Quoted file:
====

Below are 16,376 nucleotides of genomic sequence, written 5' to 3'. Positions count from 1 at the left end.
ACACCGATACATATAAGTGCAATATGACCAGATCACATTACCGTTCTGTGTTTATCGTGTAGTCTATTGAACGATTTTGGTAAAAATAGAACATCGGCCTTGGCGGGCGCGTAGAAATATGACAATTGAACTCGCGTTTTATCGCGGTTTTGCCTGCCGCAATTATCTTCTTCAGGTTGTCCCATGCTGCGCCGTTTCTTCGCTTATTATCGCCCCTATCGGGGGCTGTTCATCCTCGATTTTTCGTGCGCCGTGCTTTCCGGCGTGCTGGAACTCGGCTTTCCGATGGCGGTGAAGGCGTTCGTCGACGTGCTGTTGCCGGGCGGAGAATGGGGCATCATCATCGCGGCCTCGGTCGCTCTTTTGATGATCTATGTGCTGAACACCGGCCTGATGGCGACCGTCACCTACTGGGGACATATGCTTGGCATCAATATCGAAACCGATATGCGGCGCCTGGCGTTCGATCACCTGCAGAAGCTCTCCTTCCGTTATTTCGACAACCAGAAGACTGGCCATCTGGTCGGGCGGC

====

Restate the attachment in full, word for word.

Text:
Below are 16,376 nucleotides of genomic sequence, written 5' to 3'. Positions count from 1 at the left end.
ACACCGATACATATAAGTGCAATATGACCAGATCACATTACCGTTCTGTGTTTATCGTGTAGTCTATTGAACGATTTTGGTAAAAATAGAACATCGGCCTTGGCGGGCGCGTAGAAATATGACAATTGAACTCGCGTTTTATCGCGGTTTTGCCTGCCGCAATTATCTTCTTCAGGTTGTCCCATGCTGCGCCGTTTCTTCGCTTATTATCGCCCCTATCGGGGGCTGTTCATCCTCGATTTTTCGTGCGCCGTGCTTTCCGGCGTGCTGGAACTCGGCTTTCCGATGGCGGTGAAGGCGTTCGTCGACGTGCTGTTGCCGGGCGGAGAATGGGGCATCATCATCGCGGCCTCGGTCGCTCTTTTGATGATCTATGTGCTGAACACCGGCCTGATGGCGACCGTCACCTACTGGGGACATATGCTTGGCATCAATATCGAAACCGATATGCGGCGCCTGGCGTTCGATCACCTGCAGAAGCTCTCCTTCCGTTATTTCGACAACCAGAAGACTGGCCATCTGGTCGGGCGGC